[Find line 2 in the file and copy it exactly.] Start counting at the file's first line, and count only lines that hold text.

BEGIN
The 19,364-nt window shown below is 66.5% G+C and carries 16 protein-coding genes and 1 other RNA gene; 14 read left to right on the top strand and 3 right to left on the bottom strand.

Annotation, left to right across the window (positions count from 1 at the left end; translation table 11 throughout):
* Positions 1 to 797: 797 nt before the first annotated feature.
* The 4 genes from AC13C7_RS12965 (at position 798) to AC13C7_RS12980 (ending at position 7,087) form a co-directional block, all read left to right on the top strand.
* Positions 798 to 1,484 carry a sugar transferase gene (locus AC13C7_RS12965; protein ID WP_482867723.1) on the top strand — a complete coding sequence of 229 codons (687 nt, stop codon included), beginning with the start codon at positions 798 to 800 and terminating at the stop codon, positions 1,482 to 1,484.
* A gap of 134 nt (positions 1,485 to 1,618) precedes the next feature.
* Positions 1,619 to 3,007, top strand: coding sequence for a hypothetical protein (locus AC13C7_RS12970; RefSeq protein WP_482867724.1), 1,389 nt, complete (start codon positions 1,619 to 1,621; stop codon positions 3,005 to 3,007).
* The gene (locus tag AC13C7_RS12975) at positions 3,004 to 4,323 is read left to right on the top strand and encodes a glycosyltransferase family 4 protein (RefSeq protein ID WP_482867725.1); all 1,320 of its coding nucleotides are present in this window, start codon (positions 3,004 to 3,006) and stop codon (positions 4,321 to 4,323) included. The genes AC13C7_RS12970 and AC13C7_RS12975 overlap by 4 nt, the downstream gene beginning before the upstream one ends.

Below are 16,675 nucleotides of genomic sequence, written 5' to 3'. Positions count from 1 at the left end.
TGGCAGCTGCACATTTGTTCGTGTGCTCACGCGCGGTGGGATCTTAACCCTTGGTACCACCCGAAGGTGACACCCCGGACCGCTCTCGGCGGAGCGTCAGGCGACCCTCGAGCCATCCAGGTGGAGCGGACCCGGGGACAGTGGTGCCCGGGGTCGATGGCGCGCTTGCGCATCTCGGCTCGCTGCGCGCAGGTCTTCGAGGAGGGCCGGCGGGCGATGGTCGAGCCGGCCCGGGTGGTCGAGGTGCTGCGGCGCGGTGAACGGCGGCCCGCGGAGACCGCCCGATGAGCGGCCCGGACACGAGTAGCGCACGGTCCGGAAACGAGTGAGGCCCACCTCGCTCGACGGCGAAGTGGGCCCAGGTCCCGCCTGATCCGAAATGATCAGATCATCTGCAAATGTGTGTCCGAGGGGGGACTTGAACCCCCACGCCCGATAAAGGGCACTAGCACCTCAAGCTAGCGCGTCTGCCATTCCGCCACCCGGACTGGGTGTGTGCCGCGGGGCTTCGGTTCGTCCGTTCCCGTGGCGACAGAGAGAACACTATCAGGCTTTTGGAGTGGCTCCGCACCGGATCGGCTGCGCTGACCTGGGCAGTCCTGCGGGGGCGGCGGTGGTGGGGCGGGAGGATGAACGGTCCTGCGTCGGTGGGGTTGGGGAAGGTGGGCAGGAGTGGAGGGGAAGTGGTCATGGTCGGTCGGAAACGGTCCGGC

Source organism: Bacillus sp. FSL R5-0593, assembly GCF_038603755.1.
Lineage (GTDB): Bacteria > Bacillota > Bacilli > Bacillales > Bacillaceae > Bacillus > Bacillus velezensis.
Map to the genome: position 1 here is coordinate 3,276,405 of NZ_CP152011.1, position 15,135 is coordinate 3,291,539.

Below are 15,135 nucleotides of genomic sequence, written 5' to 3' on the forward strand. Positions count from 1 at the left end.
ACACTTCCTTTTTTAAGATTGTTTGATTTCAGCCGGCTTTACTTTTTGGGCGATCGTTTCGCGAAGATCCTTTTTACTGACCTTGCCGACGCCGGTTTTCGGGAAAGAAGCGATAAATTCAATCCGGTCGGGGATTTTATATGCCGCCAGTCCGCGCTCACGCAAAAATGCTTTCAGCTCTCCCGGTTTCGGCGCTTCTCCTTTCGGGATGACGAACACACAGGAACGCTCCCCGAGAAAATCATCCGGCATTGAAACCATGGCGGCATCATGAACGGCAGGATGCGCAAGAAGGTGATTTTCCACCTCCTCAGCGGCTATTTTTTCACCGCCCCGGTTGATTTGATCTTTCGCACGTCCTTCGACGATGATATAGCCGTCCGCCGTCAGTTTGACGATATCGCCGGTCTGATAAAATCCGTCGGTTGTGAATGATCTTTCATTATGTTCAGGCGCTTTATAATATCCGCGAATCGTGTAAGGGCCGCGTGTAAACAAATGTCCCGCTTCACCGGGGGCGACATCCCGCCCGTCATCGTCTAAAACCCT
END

Annotation, left to right across the window (positions count from 1 at the left end; translation table 11 throughout):